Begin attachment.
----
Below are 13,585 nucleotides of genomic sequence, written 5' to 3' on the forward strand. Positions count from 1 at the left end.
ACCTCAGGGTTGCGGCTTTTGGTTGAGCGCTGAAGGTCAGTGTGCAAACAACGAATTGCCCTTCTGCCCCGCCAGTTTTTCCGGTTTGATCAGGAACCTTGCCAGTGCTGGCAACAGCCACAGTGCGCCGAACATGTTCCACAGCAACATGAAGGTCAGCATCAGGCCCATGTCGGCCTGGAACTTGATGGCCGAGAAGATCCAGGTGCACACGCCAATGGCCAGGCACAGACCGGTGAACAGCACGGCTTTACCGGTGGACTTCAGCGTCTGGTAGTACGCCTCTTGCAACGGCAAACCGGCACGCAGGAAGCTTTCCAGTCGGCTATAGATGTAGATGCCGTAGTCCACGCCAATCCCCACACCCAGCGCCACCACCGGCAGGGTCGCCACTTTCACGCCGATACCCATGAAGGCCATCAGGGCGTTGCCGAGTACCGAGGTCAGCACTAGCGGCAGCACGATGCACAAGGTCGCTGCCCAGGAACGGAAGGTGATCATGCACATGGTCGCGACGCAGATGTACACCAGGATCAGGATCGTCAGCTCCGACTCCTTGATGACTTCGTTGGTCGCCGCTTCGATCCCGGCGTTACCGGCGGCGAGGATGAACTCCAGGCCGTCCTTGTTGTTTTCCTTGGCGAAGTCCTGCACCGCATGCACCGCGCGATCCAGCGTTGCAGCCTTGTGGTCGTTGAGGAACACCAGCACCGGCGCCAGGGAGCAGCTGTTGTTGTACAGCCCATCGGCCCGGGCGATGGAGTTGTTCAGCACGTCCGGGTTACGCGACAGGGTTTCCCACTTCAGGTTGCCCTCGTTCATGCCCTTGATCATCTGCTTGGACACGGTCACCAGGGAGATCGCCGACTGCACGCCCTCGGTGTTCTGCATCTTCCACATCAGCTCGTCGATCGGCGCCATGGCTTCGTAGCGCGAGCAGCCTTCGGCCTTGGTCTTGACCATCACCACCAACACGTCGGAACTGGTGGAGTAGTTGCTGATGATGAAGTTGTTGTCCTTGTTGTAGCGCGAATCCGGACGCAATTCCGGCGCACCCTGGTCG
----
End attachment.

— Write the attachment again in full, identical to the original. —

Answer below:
Below are 13,585 nucleotides of genomic sequence, written 5' to 3' on the forward strand. Positions count from 1 at the left end.
ACCTCAGGGTTGCGGCTTTTGGTTGAGCGCTGAAGGTCAGTGTGCAAACAACGAATTGCCCTTCTGCCCCGCCAGTTTTTCCGGTTTGATCAGGAACCTTGCCAGTGCTGGCAACAGCCACAGTGCGCCGAACATGTTCCACAGCAACATGAAGGTCAGCATCAGGCCCATGTCGGCCTGGAACTTGATGGCCGAGAAGATCCAGGTGCACACGCCAATGGCCAGGCACAGACCGGTGAACAGCACGGCTTTACCGGTGGACTTCAGCGTCTGGTAGTACGCCTCTTGCAACGGCAAACCGGCACGCAGGAAGCTTTCCAGTCGGCTATAGATGTAGATGCCGTAGTCCACGCCAATCCCCACACCCAGCGCCACCACCGGCAGGGTCGCCACTTTCACGCCGATACCCATGAAGGCCATCAGGGCGTTGCCGAGTACCGAGGTCAGCACTAGCGGCAGCACGATGCACAAGGTCGCTGCCCAGGAACGGAAGGTGATCATGCACATGGTCGCGACGCAGATGTACACCAGGATCAGGATCGTCAGCTCCGACTCCTTGATGACTTCGTTGGTCGCCGCTTCGATCCCGGCGTTACCGGCGGCGAGGATGAACTCCAGGCCGTCCTTGTTGTTTTCCTTGGCGAAGTCCTGCACCGCATGCACCGCGCGATCCAGCGTTGCAGCCTTGTGGTCGTTGAGGAACACCAGCACCGGCGCCAGGGAGCAGCTGTTGTTGTACAGCCCATCGGCCCGGGCGATGGAGTTGTTCAGCACGTCCGGGTTACGCGACAGGGTTTCCCACTTCAGGTTGCCCTCGTTCATGCCCTTGATCATCTGCTTGGACACGGTCACCAGGGAGATCGCCGACTGCACGCCCTCGGTGTTCTGCATCTTCCACATCAGCTCGTCGATCGGCGCCATGGCTTCGTAGCGCGAGCAGCCTTCGGCCTTGGTCTTGACCATCACCACCAACACGTCGGAACTGGTGGAGTAGTTGCTGATGATGAAGTTGTTGTCCTTGTTGTAGCGCGAATCCGGACGCAATTCCGGCGCACCCTGGTCG